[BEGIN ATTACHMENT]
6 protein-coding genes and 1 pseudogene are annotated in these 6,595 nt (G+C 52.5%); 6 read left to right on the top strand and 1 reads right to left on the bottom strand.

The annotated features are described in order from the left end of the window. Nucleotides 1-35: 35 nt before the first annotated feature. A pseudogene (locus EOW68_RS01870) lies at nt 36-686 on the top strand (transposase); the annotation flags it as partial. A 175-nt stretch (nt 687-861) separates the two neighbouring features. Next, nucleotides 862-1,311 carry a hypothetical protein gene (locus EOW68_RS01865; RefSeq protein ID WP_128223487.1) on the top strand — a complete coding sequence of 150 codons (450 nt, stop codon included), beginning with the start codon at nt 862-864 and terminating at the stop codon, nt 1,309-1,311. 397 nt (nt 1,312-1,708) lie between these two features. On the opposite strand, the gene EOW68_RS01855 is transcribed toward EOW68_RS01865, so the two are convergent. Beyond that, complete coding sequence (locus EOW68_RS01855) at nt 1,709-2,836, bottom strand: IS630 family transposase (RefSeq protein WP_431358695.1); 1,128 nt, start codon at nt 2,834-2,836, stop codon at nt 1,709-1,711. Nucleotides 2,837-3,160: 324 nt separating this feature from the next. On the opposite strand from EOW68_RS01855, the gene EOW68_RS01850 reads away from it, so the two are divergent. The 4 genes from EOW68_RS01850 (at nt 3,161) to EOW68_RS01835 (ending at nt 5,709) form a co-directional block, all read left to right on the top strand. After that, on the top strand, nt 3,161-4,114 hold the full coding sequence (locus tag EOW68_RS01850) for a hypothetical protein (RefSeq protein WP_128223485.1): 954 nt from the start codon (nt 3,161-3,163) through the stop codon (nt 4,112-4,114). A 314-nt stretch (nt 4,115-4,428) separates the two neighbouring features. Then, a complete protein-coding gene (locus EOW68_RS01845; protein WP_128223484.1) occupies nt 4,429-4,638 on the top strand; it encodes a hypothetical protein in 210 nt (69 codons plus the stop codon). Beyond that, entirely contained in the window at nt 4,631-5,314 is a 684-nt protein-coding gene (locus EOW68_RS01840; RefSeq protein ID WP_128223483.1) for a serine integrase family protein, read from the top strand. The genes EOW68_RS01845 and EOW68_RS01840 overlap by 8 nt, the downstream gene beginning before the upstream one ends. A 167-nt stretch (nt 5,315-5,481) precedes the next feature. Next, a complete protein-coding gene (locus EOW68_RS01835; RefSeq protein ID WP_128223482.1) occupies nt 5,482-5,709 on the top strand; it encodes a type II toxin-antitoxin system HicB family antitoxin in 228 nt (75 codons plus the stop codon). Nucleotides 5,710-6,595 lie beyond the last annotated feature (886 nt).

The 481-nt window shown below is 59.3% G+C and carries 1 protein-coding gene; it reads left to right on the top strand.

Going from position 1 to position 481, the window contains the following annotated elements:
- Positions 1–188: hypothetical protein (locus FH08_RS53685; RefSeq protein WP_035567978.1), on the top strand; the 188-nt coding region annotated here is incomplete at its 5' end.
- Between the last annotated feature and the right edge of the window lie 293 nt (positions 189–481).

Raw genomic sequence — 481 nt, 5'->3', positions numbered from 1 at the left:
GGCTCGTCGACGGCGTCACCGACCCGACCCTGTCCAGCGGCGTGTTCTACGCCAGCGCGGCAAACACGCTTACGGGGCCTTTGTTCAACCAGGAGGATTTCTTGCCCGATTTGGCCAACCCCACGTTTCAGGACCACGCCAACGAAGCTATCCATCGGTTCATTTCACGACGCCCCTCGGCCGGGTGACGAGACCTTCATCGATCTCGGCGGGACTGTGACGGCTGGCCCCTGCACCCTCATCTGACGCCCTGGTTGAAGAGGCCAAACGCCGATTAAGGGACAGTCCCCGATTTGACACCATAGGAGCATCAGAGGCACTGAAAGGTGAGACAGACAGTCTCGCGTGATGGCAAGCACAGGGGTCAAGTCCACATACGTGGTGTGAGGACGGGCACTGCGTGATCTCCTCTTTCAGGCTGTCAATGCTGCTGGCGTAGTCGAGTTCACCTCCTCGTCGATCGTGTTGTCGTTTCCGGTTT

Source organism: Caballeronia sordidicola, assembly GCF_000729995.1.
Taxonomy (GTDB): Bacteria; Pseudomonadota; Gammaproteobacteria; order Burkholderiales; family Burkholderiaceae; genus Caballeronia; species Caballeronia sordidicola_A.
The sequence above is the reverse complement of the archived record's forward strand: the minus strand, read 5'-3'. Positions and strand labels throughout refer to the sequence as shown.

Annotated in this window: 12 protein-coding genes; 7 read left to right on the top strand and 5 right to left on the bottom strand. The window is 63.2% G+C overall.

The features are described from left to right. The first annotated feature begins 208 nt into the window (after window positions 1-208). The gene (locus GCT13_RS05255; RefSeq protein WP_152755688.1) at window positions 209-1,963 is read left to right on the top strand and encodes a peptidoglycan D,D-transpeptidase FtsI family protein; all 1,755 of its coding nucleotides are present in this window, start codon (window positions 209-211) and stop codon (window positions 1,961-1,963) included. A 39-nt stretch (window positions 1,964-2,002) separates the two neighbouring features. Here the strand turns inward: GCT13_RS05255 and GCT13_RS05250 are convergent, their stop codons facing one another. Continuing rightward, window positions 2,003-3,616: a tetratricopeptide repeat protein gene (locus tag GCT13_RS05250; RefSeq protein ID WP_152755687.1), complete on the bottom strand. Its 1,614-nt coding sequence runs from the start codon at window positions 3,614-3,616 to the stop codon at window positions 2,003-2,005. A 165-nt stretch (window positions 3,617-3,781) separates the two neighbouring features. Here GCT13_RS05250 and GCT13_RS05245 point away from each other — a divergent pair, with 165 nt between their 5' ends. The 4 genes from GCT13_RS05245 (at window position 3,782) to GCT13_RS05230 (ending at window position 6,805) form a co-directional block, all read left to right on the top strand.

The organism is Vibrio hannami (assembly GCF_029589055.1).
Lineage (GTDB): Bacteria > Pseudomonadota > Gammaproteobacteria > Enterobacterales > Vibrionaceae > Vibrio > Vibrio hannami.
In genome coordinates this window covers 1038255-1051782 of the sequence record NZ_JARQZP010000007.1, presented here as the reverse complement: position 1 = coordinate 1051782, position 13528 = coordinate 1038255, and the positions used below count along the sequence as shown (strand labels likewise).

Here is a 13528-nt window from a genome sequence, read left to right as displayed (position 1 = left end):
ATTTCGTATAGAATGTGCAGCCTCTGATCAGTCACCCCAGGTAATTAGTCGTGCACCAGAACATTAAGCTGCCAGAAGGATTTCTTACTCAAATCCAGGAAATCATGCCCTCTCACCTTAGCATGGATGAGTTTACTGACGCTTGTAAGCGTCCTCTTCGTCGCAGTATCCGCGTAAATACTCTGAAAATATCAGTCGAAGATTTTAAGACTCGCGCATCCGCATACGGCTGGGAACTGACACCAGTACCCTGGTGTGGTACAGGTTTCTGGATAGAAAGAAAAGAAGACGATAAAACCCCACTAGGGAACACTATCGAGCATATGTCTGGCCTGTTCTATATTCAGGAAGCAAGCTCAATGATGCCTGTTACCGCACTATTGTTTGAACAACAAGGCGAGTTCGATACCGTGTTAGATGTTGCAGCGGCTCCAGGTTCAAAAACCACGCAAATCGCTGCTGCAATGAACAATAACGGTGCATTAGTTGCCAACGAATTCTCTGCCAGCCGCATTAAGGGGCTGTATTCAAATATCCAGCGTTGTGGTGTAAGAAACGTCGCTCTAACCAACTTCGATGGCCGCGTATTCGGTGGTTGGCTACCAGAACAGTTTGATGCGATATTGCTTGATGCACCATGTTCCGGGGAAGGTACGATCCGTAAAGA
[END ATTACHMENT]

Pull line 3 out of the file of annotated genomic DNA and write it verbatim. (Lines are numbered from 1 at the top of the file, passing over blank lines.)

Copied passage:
The 481-nt window shown below is 59.3% G+C and carries 1 protein-coding gene; it reads left to right on the top strand.